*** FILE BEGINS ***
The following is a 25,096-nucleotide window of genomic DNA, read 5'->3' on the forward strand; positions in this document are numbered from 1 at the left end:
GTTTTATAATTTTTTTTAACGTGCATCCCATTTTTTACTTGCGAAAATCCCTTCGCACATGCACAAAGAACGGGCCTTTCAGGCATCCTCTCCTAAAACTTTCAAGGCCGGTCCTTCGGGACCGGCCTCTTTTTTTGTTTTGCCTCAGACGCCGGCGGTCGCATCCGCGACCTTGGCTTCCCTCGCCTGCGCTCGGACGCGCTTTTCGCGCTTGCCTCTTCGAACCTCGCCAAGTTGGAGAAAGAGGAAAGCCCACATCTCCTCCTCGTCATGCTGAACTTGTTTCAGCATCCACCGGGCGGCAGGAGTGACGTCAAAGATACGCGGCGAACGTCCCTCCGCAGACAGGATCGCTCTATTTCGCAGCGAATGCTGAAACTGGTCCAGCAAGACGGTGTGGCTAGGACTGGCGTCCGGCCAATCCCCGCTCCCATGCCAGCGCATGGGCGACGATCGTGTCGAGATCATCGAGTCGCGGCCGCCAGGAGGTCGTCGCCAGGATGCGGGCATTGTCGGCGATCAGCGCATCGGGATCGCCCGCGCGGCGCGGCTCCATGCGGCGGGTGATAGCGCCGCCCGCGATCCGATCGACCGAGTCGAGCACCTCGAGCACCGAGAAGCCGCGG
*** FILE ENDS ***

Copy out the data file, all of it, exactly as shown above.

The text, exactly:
The following is a 25,096-nucleotide window of genomic DNA, read 5'->3' on the forward strand; positions in this document are numbered from 1 at the left end:
GTTTTATAATTTTTTTTAACGTGCATCCCATTTTTTACTTGCGAAAATCCCTTCGCACATGCACAAAGAACGGGCCTTTCAGGCATCCTCTCCTAAAACTTTCAAGGCCGGTCCTTCGGGACCGGCCTCTTTTTTTGTTTTGCCTCAGACGCCGGCGGTCGCATCCGCGACCTTGGCTTCCCTCGCCTGCGCTCGGACGCGCTTTTCGCGCTTGCCTCTTCGAACCTCGCCAAGTTGGAGAAAGAGGAAAGCCCACATCTCCTCCTCGTCATGCTGAACTTGTTTCAGCATCCACCGGGCGGCAGGAGTGACGTCAAAGATACGCGGCGAACGTCCCTCCGCAGACAGGATCGCTCTATTTCGCAGCGAATGCTGAAACTGGTCCAGCAAGACGGTGTGGCTAGGACTGGCGTCCGGCCAATCCCCGCTCCCATGCCAGCGCATGGGCGACGATCGTGTCGAGATCATCGAGTCGCGGCCGCCAGGAGGTCGTCGCCAGGATGCGGGCATTGTCGGCGATCAGCGCATCGGGATCGCCCGCGCGGCGCGGCTCCATGCGGCGGGTGATAGCGCCGCCCGCGATCCGATCGACCGAGTCGAGCACCTCGAGCACCGAGAAGCCGCGG